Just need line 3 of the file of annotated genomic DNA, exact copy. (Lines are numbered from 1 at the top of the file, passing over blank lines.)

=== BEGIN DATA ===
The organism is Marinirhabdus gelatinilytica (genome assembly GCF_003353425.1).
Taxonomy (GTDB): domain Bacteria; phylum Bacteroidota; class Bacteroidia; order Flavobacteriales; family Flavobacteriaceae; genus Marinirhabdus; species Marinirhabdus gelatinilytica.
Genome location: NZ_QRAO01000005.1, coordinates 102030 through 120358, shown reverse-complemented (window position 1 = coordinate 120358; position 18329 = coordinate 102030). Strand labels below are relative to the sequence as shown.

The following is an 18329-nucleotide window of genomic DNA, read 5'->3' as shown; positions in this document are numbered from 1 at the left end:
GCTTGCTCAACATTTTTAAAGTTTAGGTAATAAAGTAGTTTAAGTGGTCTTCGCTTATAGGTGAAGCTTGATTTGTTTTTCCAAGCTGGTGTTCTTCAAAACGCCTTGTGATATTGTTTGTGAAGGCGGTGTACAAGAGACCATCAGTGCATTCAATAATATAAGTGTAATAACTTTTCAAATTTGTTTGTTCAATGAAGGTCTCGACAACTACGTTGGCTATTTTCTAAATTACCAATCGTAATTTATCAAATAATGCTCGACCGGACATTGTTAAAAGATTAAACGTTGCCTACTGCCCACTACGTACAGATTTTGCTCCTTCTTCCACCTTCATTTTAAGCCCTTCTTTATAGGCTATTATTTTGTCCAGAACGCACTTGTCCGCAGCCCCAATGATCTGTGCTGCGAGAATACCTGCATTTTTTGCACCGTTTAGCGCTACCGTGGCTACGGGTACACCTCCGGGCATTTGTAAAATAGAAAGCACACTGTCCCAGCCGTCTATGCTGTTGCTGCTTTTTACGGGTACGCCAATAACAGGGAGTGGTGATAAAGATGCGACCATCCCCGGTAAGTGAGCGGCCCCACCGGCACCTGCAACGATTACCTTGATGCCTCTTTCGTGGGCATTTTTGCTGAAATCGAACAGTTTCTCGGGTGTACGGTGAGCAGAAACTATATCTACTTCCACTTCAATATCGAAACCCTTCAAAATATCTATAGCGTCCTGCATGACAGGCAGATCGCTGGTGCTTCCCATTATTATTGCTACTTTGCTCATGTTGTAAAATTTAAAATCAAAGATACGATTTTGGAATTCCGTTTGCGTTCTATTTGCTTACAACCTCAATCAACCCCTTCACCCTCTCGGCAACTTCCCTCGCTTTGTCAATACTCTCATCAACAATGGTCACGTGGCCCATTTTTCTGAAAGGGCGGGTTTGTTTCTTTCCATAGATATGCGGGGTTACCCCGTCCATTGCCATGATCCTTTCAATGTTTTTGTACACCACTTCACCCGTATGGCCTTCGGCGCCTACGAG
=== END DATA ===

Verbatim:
Genome location: NZ_QRAO01000005.1, coordinates 102030 through 120358, shown reverse-complemented (window position 1 = coordinate 120358; position 18329 = coordinate 102030). Strand labels below are relative to the sequence as shown.